We are working closely with Rice University to monitor the continued impact of Covid-19 on our community. The health and safety of our guests and staff are our top priority. All gatherings at Baker Hall through April 30 have been canceled. A current list of scheduled online events is available at bakerinstitute.org/events and will be updated with new webcasts and webinars. Please refer to emergency.rice.edu/coronavirus for additional information and updates.

The Alpha Magnetic Spectrometer (AMS) Project

The Alpha Magnetic Spectrometer (AMS) Project is a high profile, space-based particle physics experiment that is led by Nobel laureate Samuel Ting of the Massachusetts Institute of Technology. The project"s AMS-02, a state-of-the-art particle physics detector, is being constructed, tested and operated by an international team composed of 56 institutes from 16 countries and organized under U.S. Department of Energy sponsorship.

Orbiting the Earth at an altitude of 200 nautical miles, the AMS is pioneering new frontiers in particle physics research. This unique scientific exploration mission seeks to understand fundamental issues shared by physics, astrophysics and cosmology on the origin and structure of the universe. The project is specifically looking for antimatter and dark matter, but as the first magnetic spectrometer in space, AMS has and will collect information from cosmic sources emanating from stars and galaxies millions of light years beyond the Milky Way. The technical challenges to building such a detector for use in space have been surmounted through the close collaboration among the AMS scientists and industries around the world. Their efforts have resulted in the development of new technologies and higher standards of precision.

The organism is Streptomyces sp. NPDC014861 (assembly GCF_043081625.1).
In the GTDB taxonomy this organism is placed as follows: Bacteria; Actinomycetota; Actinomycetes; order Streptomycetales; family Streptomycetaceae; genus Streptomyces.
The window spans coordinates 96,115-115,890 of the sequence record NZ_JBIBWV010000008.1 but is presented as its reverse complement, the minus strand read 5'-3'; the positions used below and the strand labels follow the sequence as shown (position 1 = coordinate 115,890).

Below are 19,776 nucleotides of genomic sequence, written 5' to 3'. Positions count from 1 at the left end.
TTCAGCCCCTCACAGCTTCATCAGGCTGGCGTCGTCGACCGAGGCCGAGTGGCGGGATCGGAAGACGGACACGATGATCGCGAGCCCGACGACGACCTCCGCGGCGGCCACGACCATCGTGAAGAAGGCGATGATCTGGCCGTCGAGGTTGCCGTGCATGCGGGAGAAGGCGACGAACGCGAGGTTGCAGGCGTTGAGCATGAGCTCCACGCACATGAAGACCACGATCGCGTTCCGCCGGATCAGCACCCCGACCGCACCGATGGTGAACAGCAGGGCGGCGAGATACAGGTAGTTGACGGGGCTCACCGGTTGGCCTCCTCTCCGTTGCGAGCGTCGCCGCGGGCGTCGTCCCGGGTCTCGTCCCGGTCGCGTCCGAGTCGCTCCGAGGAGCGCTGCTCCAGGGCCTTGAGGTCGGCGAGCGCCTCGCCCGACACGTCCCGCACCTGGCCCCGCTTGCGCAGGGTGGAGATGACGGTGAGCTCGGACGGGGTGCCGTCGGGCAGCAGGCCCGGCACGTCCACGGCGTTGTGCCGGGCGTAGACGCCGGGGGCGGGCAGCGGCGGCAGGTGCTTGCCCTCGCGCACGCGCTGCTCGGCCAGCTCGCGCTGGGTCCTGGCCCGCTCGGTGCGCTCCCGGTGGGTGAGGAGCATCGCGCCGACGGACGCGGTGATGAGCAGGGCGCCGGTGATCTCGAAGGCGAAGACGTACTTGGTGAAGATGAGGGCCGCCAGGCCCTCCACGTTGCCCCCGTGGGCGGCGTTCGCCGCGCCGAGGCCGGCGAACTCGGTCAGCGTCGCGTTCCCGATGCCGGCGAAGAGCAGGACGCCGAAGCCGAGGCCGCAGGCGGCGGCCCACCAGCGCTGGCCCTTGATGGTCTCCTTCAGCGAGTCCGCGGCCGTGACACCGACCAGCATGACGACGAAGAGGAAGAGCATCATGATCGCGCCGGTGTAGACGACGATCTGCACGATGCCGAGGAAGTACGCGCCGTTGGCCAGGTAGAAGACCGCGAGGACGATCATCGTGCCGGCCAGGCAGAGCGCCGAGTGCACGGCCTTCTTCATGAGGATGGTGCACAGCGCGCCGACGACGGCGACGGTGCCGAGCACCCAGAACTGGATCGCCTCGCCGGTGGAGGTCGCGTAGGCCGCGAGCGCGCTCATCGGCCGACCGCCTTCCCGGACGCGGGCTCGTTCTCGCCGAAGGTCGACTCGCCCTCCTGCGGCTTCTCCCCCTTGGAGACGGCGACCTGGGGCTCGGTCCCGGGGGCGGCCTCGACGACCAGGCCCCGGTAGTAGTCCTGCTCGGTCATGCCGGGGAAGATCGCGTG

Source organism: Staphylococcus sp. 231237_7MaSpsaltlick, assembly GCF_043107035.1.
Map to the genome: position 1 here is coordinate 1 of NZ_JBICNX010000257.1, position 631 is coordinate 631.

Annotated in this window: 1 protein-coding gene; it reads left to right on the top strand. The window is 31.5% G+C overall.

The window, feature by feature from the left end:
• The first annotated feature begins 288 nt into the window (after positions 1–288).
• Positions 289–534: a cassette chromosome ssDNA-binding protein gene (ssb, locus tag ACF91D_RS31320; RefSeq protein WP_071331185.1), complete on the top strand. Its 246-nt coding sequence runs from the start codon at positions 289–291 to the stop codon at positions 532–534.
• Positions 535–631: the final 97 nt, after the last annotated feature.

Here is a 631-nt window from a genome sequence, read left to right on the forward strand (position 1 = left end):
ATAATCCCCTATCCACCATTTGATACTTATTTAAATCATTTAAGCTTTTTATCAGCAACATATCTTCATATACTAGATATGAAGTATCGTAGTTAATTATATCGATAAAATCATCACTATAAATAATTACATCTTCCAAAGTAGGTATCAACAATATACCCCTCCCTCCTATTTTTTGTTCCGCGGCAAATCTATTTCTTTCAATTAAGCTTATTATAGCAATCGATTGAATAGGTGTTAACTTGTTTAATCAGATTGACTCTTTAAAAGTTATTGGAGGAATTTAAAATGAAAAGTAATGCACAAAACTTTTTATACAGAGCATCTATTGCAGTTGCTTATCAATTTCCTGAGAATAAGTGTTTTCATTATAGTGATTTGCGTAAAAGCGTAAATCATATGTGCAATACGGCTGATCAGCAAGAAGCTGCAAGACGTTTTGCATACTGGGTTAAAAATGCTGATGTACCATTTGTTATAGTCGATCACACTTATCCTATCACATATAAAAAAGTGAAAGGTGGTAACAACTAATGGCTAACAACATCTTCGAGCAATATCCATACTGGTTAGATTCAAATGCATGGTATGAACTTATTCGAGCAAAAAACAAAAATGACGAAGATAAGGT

NASA"s Johnson Space Center project office oversees and directs the overall payload integration activities and ensures that the payload is safe and ready for launch on the Space Shuttle and deployment onto the International Space Station. The AMS project will use the unique environment of space to advance knowledge of the universe and lead to the understanding of its origin.

Speaker George Abbey

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Tue, Feb. 16, 2010
6 p.m. - 7:30 p.m.
(GMT-0500) America/Chicago


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